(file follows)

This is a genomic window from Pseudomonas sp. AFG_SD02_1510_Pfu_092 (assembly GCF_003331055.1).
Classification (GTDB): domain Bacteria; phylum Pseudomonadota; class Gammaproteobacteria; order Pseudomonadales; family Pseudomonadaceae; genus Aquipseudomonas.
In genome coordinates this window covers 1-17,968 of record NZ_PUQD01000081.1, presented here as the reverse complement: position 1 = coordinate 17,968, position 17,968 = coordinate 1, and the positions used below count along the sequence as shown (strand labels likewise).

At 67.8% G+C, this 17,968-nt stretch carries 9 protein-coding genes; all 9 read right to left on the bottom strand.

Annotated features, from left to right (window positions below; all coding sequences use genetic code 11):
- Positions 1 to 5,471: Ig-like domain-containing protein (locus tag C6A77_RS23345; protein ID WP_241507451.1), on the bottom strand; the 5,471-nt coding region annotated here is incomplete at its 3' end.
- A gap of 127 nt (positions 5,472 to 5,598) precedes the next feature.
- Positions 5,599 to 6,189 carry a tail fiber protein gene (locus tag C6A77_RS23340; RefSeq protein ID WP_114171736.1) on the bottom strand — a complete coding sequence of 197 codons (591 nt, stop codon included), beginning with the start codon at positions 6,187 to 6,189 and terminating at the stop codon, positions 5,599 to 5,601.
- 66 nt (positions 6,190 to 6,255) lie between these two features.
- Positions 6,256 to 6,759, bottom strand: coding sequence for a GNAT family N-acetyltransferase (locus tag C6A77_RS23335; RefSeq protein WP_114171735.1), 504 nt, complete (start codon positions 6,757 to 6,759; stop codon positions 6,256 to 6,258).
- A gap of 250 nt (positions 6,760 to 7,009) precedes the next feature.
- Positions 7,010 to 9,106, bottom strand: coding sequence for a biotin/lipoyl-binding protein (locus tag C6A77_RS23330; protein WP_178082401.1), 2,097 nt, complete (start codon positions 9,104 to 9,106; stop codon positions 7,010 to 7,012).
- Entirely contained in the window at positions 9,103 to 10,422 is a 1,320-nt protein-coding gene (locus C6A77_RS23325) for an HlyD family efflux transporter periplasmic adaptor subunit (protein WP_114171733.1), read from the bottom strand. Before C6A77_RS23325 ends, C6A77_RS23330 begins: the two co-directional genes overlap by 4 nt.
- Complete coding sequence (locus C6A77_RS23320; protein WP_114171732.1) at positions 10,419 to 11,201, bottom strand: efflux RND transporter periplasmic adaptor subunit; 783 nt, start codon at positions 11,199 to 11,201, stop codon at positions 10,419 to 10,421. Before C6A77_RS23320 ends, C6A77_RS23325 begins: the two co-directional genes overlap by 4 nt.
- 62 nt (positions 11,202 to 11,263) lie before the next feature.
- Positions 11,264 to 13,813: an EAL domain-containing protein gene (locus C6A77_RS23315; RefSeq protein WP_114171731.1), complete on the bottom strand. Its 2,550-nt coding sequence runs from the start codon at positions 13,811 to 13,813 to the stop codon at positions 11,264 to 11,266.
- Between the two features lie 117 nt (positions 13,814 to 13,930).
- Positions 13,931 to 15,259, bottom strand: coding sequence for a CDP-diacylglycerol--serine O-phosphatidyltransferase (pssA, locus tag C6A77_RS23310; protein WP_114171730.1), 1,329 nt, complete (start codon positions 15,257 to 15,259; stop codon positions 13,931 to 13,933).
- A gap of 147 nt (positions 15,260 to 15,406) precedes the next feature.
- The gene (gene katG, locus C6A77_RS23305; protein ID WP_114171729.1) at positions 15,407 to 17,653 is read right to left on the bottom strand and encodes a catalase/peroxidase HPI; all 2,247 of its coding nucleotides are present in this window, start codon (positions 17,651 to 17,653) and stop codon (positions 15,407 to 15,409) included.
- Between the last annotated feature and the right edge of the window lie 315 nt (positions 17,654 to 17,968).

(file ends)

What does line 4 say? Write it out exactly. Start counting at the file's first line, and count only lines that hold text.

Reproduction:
At 67.8% G+C, this 17,968-nt stretch carries 9 protein-coding genes; all 9 read right to left on the bottom strand.